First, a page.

After running this code, prescribeBefore is an indicator for "in this period the subject was prescribed drug 216 before having received a diagnosis of diabetes" and everPrescribedBefore is a subject-level indicator for "the subject was prescribed drug 216 before receiving a diagnosis of diabetes at some point."

If you were interested in "after" rather than "before" you'd simply change & !hasDiabetes to & hasDiabetes.

## Changing Time Periods

Sometimes the "periods" in panel data represent different amounts of time for different subjects. For example, the time between survey interviews may vary, or semesters start and end at different times at different institutions. In that case it may be convenient to break up the original time periods into smaller standard periods, such as months, especially if the data for each period can be assumed not to change during the period.

Load the following example data set:

use http://ssc.wisc.edu/sscc/pubs/files/semester_panel.dta

This contains (fictional) data about students in college. There is one row per student per semester, and the level variable tells us whether they attended a two-year or four-year institution in that semester. The variables startYear, startMonth, endYear, and endMonth tell us when each semester began and ended. Our goal is to restructure the data such that we have one observation per student per month.

Begin by creating a semester identifier, numbering them in chronological order:

sort id startYear startMonth
by id: gen semester=_n

Next convert the date variables into Stata's date format, using months as the base unit:

gen start=ym(startYear,startMonth)
gen end=ym(endYear,endMonth)
format start end %tm

(If you're not familiar with Stata dates, you can learn about them here.)

Since the dates are now stored as "number of months since January 1960" (with a format that makes them readable by humans when printed in output) the duration of a semester can be calculated by subtracting the start date from the end date and adding 1:

gen duration=end-start+1

Next, use the expand command to create one copy of each semester for each month the semester lasted:

expand duration

We now have one observation per student per month, but there's no indication which month a particular observation represents. Since they're all the same (the student is assumed to have attended the same institution for the duration of the semester) we will simply assign them in order: the first observation for a given semester will represent the first month of the semester, the second observation the second month, etc.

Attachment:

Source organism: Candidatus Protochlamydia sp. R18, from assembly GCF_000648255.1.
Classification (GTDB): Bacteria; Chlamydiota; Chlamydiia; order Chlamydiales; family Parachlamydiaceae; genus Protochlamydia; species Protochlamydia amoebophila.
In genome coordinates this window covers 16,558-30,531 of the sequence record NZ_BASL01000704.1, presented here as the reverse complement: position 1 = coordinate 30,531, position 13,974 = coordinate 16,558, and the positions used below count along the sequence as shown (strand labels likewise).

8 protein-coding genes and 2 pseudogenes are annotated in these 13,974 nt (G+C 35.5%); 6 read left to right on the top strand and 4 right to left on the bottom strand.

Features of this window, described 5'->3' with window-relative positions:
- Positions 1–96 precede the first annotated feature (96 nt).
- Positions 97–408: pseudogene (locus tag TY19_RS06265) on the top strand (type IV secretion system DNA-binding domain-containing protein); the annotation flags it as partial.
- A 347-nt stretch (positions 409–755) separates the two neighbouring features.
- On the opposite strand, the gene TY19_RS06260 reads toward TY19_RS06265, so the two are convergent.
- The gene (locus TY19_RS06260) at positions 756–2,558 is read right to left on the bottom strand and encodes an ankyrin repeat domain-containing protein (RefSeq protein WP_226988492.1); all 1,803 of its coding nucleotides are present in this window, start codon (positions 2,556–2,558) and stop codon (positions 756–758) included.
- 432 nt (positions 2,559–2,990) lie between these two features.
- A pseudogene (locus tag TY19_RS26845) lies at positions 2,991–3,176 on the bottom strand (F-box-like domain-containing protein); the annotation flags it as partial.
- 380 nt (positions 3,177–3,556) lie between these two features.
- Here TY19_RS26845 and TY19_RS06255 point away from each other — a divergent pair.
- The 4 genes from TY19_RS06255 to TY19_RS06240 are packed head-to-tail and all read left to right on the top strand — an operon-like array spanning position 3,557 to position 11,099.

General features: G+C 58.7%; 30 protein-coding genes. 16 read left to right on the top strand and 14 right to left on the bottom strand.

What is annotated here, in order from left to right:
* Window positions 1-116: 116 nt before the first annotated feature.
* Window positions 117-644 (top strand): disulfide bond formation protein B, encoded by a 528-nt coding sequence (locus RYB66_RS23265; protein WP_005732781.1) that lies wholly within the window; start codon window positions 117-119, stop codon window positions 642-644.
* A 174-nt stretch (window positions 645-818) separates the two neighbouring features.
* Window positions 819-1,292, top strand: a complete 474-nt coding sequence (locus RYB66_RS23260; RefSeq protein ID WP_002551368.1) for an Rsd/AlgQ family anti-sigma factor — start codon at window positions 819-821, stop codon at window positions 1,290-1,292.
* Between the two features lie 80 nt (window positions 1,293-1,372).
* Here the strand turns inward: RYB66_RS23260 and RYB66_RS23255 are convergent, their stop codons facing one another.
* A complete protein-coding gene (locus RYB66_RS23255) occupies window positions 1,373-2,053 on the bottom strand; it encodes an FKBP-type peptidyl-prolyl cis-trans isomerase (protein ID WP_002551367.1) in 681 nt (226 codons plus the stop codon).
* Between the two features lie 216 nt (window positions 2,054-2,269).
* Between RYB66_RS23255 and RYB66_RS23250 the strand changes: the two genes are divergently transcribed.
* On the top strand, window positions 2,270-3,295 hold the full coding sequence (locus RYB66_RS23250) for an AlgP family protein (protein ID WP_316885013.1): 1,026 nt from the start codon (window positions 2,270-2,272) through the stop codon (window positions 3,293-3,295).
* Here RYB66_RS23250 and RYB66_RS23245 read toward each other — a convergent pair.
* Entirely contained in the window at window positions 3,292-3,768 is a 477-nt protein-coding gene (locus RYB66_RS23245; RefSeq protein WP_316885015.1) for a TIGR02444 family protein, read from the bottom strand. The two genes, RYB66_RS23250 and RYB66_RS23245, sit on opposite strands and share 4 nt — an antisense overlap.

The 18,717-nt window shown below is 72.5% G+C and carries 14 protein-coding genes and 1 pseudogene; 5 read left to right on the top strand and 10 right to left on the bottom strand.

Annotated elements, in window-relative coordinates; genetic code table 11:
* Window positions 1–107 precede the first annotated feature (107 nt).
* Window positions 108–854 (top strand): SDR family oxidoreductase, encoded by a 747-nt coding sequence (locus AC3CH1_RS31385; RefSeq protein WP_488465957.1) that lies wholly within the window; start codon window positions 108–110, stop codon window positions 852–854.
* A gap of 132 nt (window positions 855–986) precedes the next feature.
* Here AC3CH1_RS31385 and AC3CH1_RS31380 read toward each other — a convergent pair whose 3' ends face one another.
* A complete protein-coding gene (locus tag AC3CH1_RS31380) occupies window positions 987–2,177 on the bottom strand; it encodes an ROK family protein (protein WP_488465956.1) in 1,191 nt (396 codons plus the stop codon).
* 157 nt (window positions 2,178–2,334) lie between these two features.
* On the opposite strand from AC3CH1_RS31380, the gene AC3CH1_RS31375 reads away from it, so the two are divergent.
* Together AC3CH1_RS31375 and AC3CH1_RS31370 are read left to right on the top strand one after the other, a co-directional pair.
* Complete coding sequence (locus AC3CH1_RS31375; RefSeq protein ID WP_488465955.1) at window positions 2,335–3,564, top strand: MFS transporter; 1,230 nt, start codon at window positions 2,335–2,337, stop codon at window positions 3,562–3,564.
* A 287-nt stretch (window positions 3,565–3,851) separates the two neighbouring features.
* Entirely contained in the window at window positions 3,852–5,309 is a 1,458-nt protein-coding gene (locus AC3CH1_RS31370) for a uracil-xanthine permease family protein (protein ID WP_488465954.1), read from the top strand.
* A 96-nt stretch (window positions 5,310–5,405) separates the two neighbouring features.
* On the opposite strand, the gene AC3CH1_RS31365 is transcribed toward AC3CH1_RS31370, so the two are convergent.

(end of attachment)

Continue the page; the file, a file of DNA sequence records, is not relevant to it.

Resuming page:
Sometimes relative times (first month, second month, etc.) are adequate. In that case you can simply set an observation's month to its observation number within the semester:

bysort id semester: gen month=_n

But in this case it's probably much more useful to have a time variable that tells us in absolute terms which month the observation represents. The month the semester started is stored in the start variable, so all you have to do is add the observation number minus one:

bysort id semester: gen time=start+_n-1
format time %tm

time is now the only time variable you need, so you can drop all others plus the variables used to get this far:

drop start* end* dur semester

You now have a data set with one observation per student per month for the months the student was enrolled in school. You probably want observations for all of the months in the study period where the student was not enrolled in school as well.

The fillin command ensures there's an observation for each unique combination of the variables it's given, creating new observations as needed. Newly created observations will have missing values for all the other variables and will have a _fillin variable set to 1, but we won't need that variable for this task. Running:

fillin id time
drop _fillin

will ensure there's an observation for each student for each month in the data set. If at least one student is enrolled in every month during the study period, this will create a full set of observations.

At this point months in which the student was not enrolled have a missing value for level (the level of the institution attended, two-year or four-year). You could change that to 0 if you prefer:

replace level=0 if level==.

However, if a month is entirely missing from the data set (because no one is enrolled during that month) fillin will not create observations for that month. In that case, if you want observations for every month in the study period you'll need to add the missing months.

The following code calculates the length of the study period, creates one observation for every month in that period for a fake student, then combines that with the original data, runs fillin, and drops the fake student. The result is a data set with an observation for every month for all students.

// save what you've done thus far
save sem_panel2, replace

// keep only the time variable
keep time

// calculate the duration of the study period
// sort by time, then subtract first time from last time
sort time
gen dur=time[_N]-time

// cut to one observation
keep if _n==1

// expand it to one observation per month in the study period
expand dur

// set time for each observation
replace time=time+_n-1

// create id for fake student
gen id=-9

// add back to full data
append using sem_panel2

// create observations using fillin
fillin id time
drop _fillin

// drop the fake student
drop if id==-9

Last Revised: 8/21/2014